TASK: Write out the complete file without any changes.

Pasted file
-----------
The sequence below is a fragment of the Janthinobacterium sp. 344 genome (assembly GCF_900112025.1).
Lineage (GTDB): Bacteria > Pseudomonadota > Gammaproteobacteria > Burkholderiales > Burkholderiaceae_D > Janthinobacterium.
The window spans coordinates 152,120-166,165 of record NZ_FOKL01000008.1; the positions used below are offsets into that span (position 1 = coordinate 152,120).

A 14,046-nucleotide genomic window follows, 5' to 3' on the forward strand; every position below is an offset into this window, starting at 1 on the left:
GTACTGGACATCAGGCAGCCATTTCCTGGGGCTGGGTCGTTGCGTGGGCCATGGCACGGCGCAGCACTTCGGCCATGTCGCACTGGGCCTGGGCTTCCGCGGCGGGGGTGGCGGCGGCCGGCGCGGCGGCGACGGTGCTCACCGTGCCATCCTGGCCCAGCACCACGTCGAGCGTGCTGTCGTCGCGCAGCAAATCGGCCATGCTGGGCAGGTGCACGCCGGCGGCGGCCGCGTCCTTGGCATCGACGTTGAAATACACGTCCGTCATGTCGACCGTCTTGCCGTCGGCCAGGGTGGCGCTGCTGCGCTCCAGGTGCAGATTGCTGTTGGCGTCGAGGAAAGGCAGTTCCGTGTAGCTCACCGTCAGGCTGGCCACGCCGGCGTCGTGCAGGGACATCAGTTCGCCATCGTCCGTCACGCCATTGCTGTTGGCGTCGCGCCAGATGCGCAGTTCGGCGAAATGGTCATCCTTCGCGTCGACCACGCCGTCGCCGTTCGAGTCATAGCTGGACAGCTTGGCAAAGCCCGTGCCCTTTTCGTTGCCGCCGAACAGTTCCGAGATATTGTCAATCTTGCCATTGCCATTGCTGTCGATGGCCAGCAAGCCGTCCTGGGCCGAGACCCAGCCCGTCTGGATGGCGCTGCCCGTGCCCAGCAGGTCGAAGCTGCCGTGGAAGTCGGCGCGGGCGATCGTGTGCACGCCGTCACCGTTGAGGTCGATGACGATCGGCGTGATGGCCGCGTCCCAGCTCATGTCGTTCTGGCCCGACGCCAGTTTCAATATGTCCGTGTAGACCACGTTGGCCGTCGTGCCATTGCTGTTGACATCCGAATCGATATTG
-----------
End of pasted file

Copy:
The sequence below is a fragment of the Janthinobacterium sp. 344 genome (assembly GCF_900112025.1).
Lineage (GTDB): Bacteria > Pseudomonadota > Gammaproteobacteria > Burkholderiales > Burkholderiaceae_D > Janthinobacterium.
The window spans coordinates 152,120-166,165 of record NZ_FOKL01000008.1; the positions used below are offsets into that span (position 1 = coordinate 152,120).

A 14,046-nucleotide genomic window follows, 5' to 3' on the forward strand; every position below is an offset into this window, starting at 1 on the left:
GTACTGGACATCAGGCAGCCATTTCCTGGGGCTGGGTCGTTGCGTGGGCCATGGCACGGCGCAGCACTTCGGCCATGTCGCACTGGGCCTGGGCTTCCGCGGCGGGGGTGGCGGCGGCCGGCGCGGCGGCGACGGTGCTCACCGTGCCATCCTGGCCCAGCACCACGTCGAGCGTGCTGTCGTCGCGCAGCAAATCGGCCATGCTGGGCAGGTGCACGCCGGCGGCGGCCGCGTCCTTGGCATCGACGTTGAAATACACGTCCGTCATGTCGACCGTCTTGCCGTCGGCCAGGGTGGCGCTGCTGCGCTCCAGGTGCAGATTGCTGTTGGCGTCGAGGAAAGGCAGTTCCGTGTAGCTCACCGTCAGGCTGGCCACGCCGGCGTCGTGCAGGGACATCAGTTCGCCATCGTCCGTCACGCCATTGCTGTTGGCGTCGCGCCAGATGCGCAGTTCGGCGAAATGGTCATCCTTCGCGTCGACCACGCCGTCGCCGTTCGAGTCATAGCTGGACAGCTTGGCAAAGCCCGTGCCCTTTTCGTTGCCGCCGAACAGTTCCGAGATATTGTCAATCTTGCCATTGCCATTGCTGTCGATGGCCAGCAAGCCGTCCTGGGCCGAGACCCAGCCCGTCTGGATGGCGCTGCCCGTGCCCAGCAGGTCGAAGCTGCCGTGGAAGTCGGCGCGGGCGATCGTGTGCACGCCGTCACCGTTGAGGTCGATGACGATCGGCGTGATGGCCGCGTCCCAGCTCATGTCGTTCTGGCCCGACGCCAGTTTCAATATGTCCGTGTAGACCACGTTGGCCGTCGTGCCATTGCTGTTGACATCCGAATCGATATTG